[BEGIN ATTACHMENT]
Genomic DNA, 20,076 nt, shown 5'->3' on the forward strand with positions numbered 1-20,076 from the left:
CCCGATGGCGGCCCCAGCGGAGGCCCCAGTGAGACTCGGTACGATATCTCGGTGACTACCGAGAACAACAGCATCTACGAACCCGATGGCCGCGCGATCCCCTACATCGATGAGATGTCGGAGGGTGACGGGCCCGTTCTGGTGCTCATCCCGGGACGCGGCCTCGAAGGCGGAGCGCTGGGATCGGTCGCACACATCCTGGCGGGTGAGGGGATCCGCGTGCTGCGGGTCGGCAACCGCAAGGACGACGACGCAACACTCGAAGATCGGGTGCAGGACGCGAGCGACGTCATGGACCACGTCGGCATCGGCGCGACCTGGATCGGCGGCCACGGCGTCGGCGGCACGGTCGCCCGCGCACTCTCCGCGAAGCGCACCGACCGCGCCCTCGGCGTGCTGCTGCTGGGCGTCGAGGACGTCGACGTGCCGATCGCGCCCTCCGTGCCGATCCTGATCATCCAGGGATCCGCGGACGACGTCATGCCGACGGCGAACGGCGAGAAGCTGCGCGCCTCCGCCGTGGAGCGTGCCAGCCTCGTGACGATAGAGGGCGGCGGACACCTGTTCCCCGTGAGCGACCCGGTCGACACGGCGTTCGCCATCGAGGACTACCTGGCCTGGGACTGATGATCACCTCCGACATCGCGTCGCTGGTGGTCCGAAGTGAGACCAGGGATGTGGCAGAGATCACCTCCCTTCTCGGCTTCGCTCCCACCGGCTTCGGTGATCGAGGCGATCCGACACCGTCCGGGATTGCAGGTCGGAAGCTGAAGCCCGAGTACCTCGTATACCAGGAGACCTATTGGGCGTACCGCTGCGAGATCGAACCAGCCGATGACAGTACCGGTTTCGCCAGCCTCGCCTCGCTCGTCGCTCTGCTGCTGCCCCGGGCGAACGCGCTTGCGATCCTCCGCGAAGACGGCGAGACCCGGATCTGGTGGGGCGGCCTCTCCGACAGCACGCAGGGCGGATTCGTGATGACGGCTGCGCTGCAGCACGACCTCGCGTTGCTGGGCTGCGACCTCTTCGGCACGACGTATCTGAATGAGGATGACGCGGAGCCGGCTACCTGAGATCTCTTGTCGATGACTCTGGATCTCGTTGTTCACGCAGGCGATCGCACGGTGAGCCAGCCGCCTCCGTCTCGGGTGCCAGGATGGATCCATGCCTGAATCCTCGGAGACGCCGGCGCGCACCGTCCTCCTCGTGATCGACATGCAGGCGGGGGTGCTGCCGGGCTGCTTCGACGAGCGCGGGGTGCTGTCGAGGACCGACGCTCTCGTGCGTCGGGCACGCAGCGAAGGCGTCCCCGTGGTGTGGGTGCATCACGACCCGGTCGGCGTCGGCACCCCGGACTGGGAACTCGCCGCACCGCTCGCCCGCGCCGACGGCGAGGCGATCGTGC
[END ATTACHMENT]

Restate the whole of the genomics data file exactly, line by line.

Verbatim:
Genomic DNA, 20,076 nt, shown 5'->3' on the forward strand with positions numbered 1-20,076 from the left:
CCCGATGGCGGCCCCAGCGGAGGCCCCAGTGAGACTCGGTACGATATCTCGGTGACTACCGAGAACAACAGCATCTACGAACCCGATGGCCGCGCGATCCCCTACATCGATGAGATGTCGGAGGGTGACGGGCCCGTTCTGGTGCTCATCCCGGGACGCGGCCTCGAAGGCGGAGCGCTGGGATCGGTCGCACACATCCTGGCGGGTGAGGGGATCCGCGTGCTGCGGGTCGGCAACCGCAAGGACGACGACGCAACACTCGAAGATCGGGTGCAGGACGCGAGCGACGTCATGGACCACGTCGGCATCGGCGCGACCTGGATCGGCGGCCACGGCGTCGGCGGCACGGTCGCCCGCGCACTCTCCGCGAAGCGCACCGACCGCGCCCTCGGCGTGCTGCTGCTGGGCGTCGAGGACGTCGACGTGCCGATCGCGCCCTCCGTGCCGATCCTGATCATCCAGGGATCCGCGGACGACGTCATGCCGACGGCGAACGGCGAGAAGCTGCGCGCCTCCGCCGTGGAGCGTGCCAGCCTCGTGACGATAGAGGGCGGCGGACACCTGTTCCCCGTGAGCGACCCGGTCGACACGGCGTTCGCCATCGAGGACTACCTGGCCTGGGACTGATGATCACCTCCGACATCGCGTCGCTGGTGGTCCGAAGTGAGACCAGGGATGTGGCAGAGATCACCTCCCTTCTCGGCTTCGCTCCCACCGGCTTCGGTGATCGAGGCGATCCGACACCGTCCGGGATTGCAGGTCGGAAGCTGAAGCCCGAGTACCTCGTATACCAGGAGACCTATTGGGCGTACCGCTGCGAGATCGAACCAGCCGATGACAGTACCGGTTTCGCCAGCCTCGCCTCGCTCGTCGCTCTGCTGCTGCCCCGGGCGAACGCGCTTGCGATCCTCCGCGAAGACGGCGAGACCCGGATCTGGTGGGGCGGCCTCTCCGACAGCACGCAGGGCGGATTCGTGATGACGGCTGCGCTGCAGCACGACCTCGCGTTGCTGGGCTGCGACCTCTTCGGCACGACGTATCTGAATGAGGATGACGCGGAGCCGGCTACCTGAGATCTCTTGTCGATGACTCTGGATCTCGTTGTTCACGCAGGCGATCGCACGGTGAGCCAGCCGCCTCCGTCTCGGGTGCCAGGATGGATCCATGCCTGAATCCTCGGAGACGCCGGCGCGCACCGTCCTCCTCGTGATCGACATGCAGGCGGGGGTGCTGCCGGGCTGCTTCGACGAGCGCGGGGTGCTGTCGAGGACCGACGCTCTCGTGCGTCGGGCACGCAGCGAAGGCGTCCCCGTGGTGTGGGTGCATCACGACCCGGTCGGCGTCGGCACCCCGGACTGGGAACTCGCCGCACCGCTCGCCCGCGCCGACGGCGAGGCGATCGTGC